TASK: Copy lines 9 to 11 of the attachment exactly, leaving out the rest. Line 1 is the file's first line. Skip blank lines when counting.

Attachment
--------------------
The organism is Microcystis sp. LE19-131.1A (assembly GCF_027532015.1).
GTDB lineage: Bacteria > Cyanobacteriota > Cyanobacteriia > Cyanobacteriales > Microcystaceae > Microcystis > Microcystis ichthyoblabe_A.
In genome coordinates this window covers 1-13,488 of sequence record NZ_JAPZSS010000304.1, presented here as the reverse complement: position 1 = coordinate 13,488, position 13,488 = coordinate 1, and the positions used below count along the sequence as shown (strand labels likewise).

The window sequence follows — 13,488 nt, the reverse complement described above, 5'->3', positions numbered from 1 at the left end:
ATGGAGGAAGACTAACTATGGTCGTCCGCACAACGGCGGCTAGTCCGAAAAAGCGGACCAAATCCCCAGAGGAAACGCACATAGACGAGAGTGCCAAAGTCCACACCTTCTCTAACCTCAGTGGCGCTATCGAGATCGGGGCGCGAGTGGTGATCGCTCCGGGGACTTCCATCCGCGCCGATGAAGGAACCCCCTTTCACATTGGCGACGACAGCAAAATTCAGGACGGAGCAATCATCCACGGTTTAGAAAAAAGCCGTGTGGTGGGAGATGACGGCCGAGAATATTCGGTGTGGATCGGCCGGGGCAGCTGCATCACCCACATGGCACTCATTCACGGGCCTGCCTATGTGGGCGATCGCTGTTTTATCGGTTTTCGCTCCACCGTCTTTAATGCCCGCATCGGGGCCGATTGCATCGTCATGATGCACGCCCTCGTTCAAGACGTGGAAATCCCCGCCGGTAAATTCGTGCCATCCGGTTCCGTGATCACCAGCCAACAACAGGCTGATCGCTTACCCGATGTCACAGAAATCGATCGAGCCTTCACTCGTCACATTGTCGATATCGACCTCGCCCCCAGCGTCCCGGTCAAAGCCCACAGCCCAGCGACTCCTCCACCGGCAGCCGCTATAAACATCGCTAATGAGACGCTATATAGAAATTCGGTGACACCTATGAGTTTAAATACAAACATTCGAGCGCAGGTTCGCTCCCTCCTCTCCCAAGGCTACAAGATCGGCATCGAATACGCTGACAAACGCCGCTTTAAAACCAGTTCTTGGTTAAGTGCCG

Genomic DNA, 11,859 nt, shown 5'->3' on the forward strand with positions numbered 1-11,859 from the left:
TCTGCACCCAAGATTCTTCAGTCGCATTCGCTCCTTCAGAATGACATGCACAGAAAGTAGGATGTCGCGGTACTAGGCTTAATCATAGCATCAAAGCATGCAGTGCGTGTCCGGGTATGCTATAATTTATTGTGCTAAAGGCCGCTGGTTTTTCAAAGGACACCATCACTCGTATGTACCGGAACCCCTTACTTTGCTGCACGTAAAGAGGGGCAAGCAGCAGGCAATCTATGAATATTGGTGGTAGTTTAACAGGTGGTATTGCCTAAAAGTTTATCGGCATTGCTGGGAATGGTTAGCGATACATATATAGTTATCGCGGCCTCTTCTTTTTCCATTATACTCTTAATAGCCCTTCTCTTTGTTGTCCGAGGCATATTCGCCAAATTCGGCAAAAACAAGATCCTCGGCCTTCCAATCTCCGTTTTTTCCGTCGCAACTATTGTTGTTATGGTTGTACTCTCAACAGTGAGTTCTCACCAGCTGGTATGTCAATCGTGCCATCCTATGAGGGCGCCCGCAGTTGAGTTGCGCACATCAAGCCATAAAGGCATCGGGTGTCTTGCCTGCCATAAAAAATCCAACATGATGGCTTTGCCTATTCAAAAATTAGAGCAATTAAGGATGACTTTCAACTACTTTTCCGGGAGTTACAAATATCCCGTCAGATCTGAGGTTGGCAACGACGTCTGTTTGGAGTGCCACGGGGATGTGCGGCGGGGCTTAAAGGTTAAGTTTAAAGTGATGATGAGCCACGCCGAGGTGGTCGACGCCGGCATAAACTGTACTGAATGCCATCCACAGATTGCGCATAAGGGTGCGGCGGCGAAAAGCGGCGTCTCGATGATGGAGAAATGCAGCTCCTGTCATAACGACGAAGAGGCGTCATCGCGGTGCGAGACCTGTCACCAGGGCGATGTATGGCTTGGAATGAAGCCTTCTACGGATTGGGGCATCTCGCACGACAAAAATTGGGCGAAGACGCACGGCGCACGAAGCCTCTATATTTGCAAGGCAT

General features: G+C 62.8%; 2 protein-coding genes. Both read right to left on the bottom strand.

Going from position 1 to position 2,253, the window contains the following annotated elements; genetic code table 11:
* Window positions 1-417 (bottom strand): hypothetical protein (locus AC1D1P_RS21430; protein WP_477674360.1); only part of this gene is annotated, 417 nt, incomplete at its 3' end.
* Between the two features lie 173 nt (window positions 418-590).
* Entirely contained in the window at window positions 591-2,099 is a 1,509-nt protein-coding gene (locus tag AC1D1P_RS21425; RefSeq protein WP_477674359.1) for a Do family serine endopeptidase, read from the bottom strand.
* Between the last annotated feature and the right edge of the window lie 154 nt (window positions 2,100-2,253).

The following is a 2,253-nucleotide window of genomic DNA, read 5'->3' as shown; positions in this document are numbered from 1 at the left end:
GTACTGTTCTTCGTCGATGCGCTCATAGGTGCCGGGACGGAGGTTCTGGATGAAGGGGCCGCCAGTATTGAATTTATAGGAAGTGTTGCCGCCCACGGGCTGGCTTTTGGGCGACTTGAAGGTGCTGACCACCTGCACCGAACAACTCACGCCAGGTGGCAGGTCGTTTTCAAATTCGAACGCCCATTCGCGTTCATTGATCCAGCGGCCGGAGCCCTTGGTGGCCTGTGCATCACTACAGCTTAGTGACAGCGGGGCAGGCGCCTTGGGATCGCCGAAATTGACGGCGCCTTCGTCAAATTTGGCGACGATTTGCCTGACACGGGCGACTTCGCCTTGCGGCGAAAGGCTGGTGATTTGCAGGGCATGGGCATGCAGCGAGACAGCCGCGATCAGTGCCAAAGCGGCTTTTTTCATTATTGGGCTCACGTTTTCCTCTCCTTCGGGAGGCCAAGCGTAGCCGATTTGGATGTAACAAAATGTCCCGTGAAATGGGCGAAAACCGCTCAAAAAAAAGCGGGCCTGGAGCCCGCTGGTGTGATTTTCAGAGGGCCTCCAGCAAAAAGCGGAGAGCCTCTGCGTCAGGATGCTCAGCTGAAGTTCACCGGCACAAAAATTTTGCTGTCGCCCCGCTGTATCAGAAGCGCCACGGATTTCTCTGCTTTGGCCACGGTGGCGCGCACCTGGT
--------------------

Going from position 1 to position 2,253, the window contains the following annotated elements; genetic code table 11:
* Window positions 1-417 (bottom strand): hypothetical protein (locus AC1D1P_RS21430; protein WP_477674360.1); only part of this gene is annotated, 417 nt, incomplete at its 3' end.
* Between the two features lie 173 nt (window positions 418-590).